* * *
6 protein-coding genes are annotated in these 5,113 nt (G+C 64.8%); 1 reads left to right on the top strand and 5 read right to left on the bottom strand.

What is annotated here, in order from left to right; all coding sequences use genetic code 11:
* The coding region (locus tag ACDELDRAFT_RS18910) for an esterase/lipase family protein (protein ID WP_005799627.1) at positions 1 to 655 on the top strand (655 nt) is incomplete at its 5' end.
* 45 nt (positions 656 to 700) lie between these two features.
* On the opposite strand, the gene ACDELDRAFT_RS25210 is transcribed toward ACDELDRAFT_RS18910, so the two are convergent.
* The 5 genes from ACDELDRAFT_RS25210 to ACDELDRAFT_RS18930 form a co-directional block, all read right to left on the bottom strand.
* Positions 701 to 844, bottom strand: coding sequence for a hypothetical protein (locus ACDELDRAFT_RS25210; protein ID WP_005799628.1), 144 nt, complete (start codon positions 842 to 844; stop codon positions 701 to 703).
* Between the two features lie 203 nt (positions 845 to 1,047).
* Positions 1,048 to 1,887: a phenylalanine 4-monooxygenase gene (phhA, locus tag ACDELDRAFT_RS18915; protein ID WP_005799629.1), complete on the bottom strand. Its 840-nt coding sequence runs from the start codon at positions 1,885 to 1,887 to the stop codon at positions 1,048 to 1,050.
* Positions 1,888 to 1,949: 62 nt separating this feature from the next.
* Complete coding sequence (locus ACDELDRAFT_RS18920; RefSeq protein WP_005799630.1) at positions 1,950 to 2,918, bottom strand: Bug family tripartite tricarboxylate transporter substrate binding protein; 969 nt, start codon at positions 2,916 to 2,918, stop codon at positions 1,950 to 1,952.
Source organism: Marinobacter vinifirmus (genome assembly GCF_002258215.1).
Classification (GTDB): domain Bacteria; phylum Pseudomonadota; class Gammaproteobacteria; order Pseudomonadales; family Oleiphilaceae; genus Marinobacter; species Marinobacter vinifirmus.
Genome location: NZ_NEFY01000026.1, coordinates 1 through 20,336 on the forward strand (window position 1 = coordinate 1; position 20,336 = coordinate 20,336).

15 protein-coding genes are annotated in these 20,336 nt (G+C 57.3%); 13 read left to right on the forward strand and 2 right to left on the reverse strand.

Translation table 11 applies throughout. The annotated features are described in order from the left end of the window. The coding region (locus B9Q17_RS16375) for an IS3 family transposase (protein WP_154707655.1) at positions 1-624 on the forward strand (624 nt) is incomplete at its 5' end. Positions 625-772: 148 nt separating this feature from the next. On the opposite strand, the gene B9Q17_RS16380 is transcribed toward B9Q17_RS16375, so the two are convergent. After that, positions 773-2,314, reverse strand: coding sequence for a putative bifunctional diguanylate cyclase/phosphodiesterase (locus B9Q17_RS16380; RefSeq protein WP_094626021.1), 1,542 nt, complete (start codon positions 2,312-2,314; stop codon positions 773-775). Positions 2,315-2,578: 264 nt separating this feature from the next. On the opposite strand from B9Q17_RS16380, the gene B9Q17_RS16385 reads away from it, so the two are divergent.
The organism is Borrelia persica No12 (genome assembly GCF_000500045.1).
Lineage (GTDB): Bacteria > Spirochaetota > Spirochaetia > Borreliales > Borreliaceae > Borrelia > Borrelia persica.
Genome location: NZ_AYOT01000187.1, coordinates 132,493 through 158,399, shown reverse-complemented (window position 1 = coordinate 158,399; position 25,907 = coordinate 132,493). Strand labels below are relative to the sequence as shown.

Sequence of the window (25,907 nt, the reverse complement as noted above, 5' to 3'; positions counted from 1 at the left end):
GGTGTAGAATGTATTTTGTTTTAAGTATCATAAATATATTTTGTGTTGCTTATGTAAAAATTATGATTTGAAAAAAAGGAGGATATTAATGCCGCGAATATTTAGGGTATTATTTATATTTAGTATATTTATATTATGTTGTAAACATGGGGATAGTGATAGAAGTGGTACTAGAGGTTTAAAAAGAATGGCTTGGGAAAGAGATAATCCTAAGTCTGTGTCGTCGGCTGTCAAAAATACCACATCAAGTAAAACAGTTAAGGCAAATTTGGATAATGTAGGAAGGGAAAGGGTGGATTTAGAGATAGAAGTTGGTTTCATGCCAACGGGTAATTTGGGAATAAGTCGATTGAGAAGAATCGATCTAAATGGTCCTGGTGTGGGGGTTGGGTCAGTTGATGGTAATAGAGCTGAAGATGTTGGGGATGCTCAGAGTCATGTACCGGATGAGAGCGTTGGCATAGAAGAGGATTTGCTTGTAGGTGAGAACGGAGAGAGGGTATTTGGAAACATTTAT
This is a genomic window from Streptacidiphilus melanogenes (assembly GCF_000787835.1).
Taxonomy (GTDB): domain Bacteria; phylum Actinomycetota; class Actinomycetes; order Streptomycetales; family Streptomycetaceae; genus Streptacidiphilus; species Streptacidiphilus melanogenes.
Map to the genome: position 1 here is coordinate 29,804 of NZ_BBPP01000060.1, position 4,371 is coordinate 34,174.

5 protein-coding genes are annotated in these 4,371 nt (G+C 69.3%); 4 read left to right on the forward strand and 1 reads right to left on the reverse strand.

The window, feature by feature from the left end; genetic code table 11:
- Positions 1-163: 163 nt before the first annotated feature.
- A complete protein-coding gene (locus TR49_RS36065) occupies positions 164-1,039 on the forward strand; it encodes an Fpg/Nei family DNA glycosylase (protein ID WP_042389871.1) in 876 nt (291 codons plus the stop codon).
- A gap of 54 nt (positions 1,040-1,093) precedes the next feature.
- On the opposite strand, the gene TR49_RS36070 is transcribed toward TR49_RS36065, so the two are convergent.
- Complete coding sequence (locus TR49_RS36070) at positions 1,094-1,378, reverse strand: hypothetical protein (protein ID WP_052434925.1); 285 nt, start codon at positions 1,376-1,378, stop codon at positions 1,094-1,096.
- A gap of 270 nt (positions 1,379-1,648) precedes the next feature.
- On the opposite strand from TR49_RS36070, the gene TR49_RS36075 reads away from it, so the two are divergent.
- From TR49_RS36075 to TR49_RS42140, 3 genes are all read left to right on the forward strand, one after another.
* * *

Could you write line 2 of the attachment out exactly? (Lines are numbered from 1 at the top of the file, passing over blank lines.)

What is annotated here, in order from left to right; all coding sequences use genetic code 11: